Ebola Guidance for Airlines
Interim Guidance about Ebola Infection for Airline Crews, Cleaning Personnel, and Cargo Personnel
Updated October 15, 2014
CDC requests airline crews to ask sick travelers if they were in Guinea, Liberia, or Sierra Leone in the last 21 days.
- If YES, AND they have any of these Ebola symptoms—fever, severe headache, muscle pain, vomiting, diarrhea, stomach pain, or unexplained bruising or bleeding—report immediately to CDC.
- If NO, follow routine procedures.
Purpose: To give information to airlines on stopping ill travelers from boarding, managing and reporting onboard sick travelers, protecting crew and passengers from infection, and cleaning the plane and disinfecting contaminated areas.
Ebola video: What Airline Crew and Staff Need to Know
- A U.S. Department of Transportation rule permits airlines to deny boarding to air travelers with serious contagious diseases that could spread during flight, including travelers with possible Ebola symptoms. This rule applies to all flights of U.S. airlines, and to direct flights (no change of planes) to or from the United States by foreign airlines.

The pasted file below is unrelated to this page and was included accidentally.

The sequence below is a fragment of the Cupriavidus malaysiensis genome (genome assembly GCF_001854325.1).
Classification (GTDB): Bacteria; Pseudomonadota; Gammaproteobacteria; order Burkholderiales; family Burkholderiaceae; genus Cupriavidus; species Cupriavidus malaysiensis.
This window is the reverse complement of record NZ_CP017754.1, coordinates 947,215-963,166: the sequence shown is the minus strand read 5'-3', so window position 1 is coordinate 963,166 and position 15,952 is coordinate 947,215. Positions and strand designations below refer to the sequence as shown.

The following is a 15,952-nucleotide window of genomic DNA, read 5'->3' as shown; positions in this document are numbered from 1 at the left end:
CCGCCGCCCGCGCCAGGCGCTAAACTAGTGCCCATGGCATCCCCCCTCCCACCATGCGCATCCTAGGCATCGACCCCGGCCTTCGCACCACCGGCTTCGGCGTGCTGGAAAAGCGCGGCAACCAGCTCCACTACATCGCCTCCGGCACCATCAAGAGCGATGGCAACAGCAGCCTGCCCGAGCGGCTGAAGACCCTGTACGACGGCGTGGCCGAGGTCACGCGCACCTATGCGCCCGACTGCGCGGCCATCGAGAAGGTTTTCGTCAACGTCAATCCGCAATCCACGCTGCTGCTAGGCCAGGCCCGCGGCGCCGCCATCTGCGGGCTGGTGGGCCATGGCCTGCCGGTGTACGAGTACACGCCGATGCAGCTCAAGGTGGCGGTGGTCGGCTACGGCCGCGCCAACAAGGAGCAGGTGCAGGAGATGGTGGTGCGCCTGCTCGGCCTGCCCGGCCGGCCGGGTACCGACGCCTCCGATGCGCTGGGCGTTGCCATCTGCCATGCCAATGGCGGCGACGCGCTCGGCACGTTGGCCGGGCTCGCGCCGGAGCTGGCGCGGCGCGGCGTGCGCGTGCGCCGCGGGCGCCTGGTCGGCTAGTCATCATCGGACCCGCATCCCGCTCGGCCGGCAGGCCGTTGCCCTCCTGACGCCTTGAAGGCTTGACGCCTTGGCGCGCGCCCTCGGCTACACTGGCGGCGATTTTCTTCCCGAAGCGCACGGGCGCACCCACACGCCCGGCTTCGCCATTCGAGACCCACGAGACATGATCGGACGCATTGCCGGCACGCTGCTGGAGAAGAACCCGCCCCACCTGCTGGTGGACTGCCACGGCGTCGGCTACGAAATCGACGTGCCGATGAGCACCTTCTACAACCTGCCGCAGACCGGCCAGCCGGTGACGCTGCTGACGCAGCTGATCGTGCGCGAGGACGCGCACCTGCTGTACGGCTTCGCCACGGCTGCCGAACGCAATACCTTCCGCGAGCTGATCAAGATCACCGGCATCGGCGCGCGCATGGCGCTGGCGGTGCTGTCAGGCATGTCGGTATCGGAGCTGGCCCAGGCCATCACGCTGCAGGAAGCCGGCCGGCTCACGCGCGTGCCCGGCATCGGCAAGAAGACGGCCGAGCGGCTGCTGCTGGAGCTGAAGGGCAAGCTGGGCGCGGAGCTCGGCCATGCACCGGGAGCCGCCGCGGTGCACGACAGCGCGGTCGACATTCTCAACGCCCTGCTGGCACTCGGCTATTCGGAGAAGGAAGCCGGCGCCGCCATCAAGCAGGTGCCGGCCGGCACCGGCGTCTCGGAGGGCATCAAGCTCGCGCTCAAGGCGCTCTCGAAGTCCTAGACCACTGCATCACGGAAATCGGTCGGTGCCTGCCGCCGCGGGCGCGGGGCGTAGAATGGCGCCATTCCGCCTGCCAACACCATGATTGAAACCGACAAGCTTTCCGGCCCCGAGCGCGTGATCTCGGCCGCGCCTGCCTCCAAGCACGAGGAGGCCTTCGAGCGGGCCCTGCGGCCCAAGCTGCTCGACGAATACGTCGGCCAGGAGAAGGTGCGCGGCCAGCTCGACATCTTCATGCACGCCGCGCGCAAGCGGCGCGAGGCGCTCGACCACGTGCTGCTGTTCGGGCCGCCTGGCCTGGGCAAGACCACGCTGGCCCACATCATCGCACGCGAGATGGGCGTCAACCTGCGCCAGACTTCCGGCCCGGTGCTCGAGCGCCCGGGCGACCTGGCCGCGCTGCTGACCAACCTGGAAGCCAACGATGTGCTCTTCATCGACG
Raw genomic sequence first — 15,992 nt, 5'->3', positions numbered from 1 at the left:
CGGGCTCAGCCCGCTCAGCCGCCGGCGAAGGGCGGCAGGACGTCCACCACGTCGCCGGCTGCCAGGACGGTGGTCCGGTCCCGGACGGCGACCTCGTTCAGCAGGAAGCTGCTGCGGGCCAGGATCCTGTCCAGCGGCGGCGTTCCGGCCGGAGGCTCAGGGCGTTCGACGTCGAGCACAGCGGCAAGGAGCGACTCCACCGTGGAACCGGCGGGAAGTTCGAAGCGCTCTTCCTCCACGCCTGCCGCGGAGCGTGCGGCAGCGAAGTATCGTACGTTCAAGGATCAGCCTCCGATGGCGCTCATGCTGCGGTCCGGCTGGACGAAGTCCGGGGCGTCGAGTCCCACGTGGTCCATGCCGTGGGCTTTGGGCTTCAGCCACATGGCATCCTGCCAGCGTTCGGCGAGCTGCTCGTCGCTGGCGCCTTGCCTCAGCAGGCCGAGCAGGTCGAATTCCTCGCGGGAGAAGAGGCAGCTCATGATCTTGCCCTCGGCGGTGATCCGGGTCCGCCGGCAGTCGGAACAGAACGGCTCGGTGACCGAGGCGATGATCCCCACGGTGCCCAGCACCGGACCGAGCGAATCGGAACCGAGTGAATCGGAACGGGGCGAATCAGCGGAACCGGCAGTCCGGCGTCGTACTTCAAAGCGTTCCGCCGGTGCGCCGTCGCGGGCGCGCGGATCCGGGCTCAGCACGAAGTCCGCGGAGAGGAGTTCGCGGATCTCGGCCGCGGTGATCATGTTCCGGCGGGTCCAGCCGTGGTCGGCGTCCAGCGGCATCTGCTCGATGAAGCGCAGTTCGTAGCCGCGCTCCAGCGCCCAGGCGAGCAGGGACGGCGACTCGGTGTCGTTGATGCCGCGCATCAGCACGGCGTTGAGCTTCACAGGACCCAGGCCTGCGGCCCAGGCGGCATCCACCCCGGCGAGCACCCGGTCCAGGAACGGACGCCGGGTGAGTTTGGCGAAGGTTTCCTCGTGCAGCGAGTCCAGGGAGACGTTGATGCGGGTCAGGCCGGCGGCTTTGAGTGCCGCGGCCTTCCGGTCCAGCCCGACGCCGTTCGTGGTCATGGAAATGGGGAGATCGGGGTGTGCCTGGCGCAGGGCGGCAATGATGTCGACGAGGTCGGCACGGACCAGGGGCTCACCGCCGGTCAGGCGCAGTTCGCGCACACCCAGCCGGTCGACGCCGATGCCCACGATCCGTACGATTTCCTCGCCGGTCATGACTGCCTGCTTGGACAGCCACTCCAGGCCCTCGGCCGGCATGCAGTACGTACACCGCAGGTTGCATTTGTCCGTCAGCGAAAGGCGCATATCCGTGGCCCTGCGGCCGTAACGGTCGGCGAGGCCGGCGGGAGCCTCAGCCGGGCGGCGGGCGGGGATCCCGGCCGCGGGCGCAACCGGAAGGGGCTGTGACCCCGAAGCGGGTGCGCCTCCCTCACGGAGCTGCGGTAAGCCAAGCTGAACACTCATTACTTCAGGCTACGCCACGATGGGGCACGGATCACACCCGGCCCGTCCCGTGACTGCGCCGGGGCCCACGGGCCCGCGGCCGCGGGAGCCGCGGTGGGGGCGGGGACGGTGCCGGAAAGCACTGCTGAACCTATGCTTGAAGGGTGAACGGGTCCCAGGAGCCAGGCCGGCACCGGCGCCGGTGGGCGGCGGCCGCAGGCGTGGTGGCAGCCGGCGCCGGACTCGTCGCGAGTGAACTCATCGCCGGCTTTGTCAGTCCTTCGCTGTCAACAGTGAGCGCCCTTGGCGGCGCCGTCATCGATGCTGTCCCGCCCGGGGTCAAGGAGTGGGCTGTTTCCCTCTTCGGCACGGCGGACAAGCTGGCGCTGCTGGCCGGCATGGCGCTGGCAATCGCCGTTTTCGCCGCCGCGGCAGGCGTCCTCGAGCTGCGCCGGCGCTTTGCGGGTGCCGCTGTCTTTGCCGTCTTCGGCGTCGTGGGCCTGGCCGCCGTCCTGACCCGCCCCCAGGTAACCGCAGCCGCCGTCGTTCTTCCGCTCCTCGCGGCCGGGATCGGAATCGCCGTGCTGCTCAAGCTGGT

- Cabin crew should follow routine infection control precautions for onboard sick travelers. If in-flight cleaning is needed, cabin crew should follow routine airline procedures using personal protective equipment available in the Universal Precautions Kit. If a traveler is confirmed to have had infectious Ebola on a flight, CDC will conduct an investigation to assess risk and inform passengers and crew of possible exposure.
- Hand hygiene and other routine infection control measures should be followed.
- Treat all body fluids as though they are infectious.
Updates: Guidance for airline cleaning personnel Updated September 5, 2014
Stopping ill travelers from boarding aircraft
A U.S. Department of Transportation rule permits airlines to deny boarding to air travelers with serious contagious diseases that could spread during flight, including travelers with possible Ebola symptoms. This rule applies to all flights of U.S. airlines, and to direct flights (no change of planes) to or from the United States by foreign airlines. (See Department of Transportation Title14 Code of Federal Regulations, Part 382.)
General infection control precautions
Personnel should always follow basic infection control precautions to protect against any type of infectious disease.
Managing ill people on aircraft if Ebola is suspected
It is important to assess the risk of Ebola by getting more information. Ask sick travelers whether they were in a country with an Ebola outbreak. Look for or ask about Ebola symptoms: fever (gives a history of feeling feverish or having chills), severe headache, muscle pain, vomiting, diarrhea (several trips to the lavatory), stomach pain, or unexplained bleeding or bruising.